For lonely people eager to find new ways to express their loneliness, there is a new word that perfectly sums up the feeling of waiting for someone who, as time goes on, you realize probably isn't coming. We've all been guilty of "iktsuarpok" at one point or another, whether it's waiting for a prom date or waiting for a concealed-weapons permit in the mail after that prom fiasco. Time can seem to stretch on for eternity in moments that require you to wait on someone else, glancing out the window again and again, waiting for their car to pull into the driveway. The Inuit know the feeling so well they developed a word for it.
They have 40 words for "sudden onset cannibalism," too, if you're thinking of visiting.

The fact that iktsuarpok even exists as a word offers us all a sense of exactly what kind of isolation the Inuit people are subjected to every day. They will get all iktsuarpok-ed for the prospect of a guest like a kid for Santa Claus. So the next time you're feeling sick to death of all the people around you, remember that somewhere there's a group of people disconnected from civilization in subzero temperatures, just waiting for some hypothermic company to stumble past.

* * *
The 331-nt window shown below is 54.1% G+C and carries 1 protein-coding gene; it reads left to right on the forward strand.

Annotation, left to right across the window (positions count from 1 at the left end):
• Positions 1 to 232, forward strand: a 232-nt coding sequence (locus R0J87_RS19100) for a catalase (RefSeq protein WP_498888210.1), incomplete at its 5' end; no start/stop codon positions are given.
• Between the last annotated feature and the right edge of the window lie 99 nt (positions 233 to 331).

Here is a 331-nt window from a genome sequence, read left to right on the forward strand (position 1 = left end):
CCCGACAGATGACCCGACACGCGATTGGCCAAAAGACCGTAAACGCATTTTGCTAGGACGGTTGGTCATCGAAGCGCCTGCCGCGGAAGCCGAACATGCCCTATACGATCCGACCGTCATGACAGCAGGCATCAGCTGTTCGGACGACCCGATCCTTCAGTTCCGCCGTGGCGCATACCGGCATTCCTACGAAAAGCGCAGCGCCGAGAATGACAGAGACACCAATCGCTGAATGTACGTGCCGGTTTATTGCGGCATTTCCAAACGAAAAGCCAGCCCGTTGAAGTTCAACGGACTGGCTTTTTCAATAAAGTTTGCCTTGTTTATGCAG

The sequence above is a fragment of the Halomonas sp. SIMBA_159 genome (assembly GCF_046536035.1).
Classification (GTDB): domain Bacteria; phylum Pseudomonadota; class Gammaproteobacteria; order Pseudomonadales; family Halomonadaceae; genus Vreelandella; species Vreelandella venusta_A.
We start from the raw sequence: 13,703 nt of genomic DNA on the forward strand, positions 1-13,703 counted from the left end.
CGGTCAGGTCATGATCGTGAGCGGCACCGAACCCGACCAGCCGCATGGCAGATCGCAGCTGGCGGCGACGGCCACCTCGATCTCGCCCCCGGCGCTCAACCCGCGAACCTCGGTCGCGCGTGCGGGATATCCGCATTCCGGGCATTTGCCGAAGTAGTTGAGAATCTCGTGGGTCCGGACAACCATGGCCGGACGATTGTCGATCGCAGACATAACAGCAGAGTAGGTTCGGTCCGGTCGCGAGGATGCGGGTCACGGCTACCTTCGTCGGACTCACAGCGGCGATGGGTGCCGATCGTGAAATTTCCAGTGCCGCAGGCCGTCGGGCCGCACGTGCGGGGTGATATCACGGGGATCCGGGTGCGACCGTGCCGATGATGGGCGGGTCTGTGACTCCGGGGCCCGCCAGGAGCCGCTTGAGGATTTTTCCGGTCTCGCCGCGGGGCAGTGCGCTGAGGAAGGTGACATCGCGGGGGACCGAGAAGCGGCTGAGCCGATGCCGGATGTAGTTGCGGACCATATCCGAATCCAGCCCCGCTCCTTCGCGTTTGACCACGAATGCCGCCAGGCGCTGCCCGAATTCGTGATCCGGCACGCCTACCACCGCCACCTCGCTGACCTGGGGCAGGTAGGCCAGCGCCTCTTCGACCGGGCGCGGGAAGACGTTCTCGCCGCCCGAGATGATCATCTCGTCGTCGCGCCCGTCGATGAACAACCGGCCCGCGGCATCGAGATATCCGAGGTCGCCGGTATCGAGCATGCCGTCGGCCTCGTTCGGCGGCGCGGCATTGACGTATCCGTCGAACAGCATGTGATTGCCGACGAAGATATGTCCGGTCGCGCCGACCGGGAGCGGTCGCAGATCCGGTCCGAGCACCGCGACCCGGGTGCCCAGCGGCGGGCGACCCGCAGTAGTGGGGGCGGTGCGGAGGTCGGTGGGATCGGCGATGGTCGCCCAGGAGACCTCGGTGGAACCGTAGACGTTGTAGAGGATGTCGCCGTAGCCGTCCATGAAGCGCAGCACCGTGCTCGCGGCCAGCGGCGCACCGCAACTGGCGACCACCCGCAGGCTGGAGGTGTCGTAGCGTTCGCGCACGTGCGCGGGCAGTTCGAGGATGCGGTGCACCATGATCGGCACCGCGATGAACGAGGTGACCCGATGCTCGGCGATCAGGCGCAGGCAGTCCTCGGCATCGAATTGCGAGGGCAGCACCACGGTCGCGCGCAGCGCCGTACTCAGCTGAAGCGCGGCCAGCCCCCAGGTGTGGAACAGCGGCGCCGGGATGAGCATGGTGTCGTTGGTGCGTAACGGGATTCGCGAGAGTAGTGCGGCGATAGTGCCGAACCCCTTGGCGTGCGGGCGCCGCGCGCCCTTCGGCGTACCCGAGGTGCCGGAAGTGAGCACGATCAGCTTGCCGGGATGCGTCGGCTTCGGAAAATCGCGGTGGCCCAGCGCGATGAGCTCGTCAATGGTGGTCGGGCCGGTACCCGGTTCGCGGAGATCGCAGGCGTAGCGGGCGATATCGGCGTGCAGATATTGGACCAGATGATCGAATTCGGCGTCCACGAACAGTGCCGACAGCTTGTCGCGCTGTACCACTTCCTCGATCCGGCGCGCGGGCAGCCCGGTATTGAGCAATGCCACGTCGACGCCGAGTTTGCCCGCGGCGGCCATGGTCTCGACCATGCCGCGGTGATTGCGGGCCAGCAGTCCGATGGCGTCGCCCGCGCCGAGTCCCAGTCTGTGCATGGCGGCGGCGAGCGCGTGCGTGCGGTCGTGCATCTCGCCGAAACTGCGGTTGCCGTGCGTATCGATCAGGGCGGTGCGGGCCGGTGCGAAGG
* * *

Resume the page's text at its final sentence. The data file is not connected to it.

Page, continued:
"Just chopping up some nice ice logs for the ice fire."

#4. Kaelling (Danish)

Means: An ugly, miserable woman who yells obscenities at her kids.
If you claim to have never seen one of these, go to the laundromat. Or Walmart. Or maybe it's the woman who lives down the street and offers a Master's class in parenting to everyone in earshot. Their calls are unmistakable, from "Get your asses in this house" to "Clean up your mess" and even "I'll beat the shit out of you in front of the whole goddamn neighborhood."
"Don't cry at me. You're such a child."
But where we rely on the long-winded "That-crazy-lady-down-the-street-who-someone-really-needs-to-call-CPS-on-but-no-one-will-because-she's-scary-and-besides-she-probably-set-our-house-on-fire" to describe them, the Danish invented a single word.
We do not know the kaelling's story. We are too afraid to make eye contact with her. Was the kaelling always like this? Did the father of the children know this before he made children with her? Is he now dead? Or, most frightening of all, did those kids make her that way?
Now we know that's not the way to beat an indistinct yellow offspring.